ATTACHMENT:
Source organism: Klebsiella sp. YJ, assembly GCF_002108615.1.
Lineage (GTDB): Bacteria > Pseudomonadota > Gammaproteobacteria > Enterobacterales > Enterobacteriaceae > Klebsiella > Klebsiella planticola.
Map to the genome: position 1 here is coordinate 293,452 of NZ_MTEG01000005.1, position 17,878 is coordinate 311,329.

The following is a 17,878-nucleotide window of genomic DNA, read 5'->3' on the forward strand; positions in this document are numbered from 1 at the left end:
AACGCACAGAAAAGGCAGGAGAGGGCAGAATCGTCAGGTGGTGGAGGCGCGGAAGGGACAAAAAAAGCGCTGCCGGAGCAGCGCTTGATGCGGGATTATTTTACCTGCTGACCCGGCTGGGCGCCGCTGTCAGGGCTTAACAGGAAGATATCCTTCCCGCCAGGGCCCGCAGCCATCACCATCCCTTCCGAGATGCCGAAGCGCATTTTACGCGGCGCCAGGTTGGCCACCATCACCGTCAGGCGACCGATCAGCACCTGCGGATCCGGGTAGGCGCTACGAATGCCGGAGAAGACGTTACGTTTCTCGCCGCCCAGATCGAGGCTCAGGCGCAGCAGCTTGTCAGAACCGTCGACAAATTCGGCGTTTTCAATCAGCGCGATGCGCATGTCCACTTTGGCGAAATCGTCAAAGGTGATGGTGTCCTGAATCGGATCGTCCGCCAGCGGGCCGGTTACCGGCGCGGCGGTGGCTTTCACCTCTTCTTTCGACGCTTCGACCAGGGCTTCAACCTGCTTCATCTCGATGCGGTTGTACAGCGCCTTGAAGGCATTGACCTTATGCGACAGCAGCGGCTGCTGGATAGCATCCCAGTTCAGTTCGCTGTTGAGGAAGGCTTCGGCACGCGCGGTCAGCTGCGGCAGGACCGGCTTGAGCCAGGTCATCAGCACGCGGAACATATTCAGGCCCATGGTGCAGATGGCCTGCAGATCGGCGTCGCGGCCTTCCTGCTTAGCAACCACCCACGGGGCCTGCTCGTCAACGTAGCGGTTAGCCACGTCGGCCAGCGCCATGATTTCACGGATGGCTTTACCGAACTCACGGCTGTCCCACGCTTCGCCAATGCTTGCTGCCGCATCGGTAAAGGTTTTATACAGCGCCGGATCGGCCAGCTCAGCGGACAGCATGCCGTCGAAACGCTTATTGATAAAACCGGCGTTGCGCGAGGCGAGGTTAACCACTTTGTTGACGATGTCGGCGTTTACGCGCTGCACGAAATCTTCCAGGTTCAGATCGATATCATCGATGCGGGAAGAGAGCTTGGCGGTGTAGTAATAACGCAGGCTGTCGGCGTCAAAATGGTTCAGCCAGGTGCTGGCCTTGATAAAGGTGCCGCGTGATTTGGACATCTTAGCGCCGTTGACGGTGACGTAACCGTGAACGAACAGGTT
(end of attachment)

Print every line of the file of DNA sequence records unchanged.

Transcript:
Source organism: Klebsiella sp. YJ, assembly GCF_002108615.1.
Lineage (GTDB): Bacteria > Pseudomonadota > Gammaproteobacteria > Enterobacterales > Enterobacteriaceae > Klebsiella > Klebsiella planticola.
Map to the genome: position 1 here is coordinate 293,452 of NZ_MTEG01000005.1, position 17,878 is coordinate 311,329.

The following is a 17,878-nucleotide window of genomic DNA, read 5'->3' on the forward strand; positions in this document are numbered from 1 at the left end:
AACGCACAGAAAAGGCAGGAGAGGGCAGAATCGTCAGGTGGTGGAGGCGCGGAAGGGACAAAAAAAGCGCTGCCGGAGCAGCGCTTGATGCGGGATTATTTTACCTGCTGACCCGGCTGGGCGCCGCTGTCAGGGCTTAACAGGAAGATATCCTTCCCGCCAGGGCCCGCAGCCATCACCATCCCTTCCGAGATGCCGAAGCGCATTTTACGCGGCGCCAGGTTGGCCACCATCACCGTCAGGCGACCGATCAGCACCTGCGGATCCGGGTAGGCGCTACGAATGCCGGAGAAGACGTTACGTTTCTCGCCGCCCAGATCGAGGCTCAGGCGCAGCAGCTTGTCAGAACCGTCGACAAATTCGGCGTTTTCAATCAGCGCGATGCGCATGTCCACTTTGGCGAAATCGTCAAAGGTGATGGTGTCCTGAATCGGATCGTCCGCCAGCGGGCCGGTTACCGGCGCGGCGGTGGCTTTCACCTCTTCTTTCGACGCTTCGACCAGGGCTTCAACCTGCTTCATCTCGATGCGGTTGTACAGCGCCTTGAAGGCATTGACCTTATGCGACAGCAGCGGCTGCTGGATAGCATCCCAGTTCAGTTCGCTGTTGAGGAAGGCTTCGGCACGCGCGGTCAGCTGCGGCAGGACCGGCTTGAGCCAGGTCATCAGCACGCGGAACATATTCAGGCCCATGGTGCAGATGGCCTGCAGATCGGCGTCGCGGCCTTCCTGCTTAGCAACCACCCACGGGGCCTGCTCGTCAACGTAGCGGTTAGCCACGTCGGCCAGCGCCATGATTTCACGGATGGCTTTACCGAACTCACGGCTGTCCCACGCTTCGCCAATGCTTGCTGCCGCATCGGTAAAGGTTTTATACAGCGCCGGATCGGCCAGCTCAGCGGACAGCATGCCGTCGAAACGCTTATTGATAAAACCGGCGTTGCGCGAGGCGAGGTTAACCACTTTGTTGACGATGTCGGCGTTTACGCGCTGCACGAAATCTTCCAGGTTCAGATCGATATCATCGATGCGGGAAGAGAGCTTGGCGGTGTAGTAATAACGCAGGCTGTCGGCGTCAAAATGGTTCAGCCAGGTGCTGGCCTTGATAAAGGTGCCGCGTGATTTGGACATCTTAGCGCCGTTGACGGTGACGTAACCGTGAACGAACAGGTT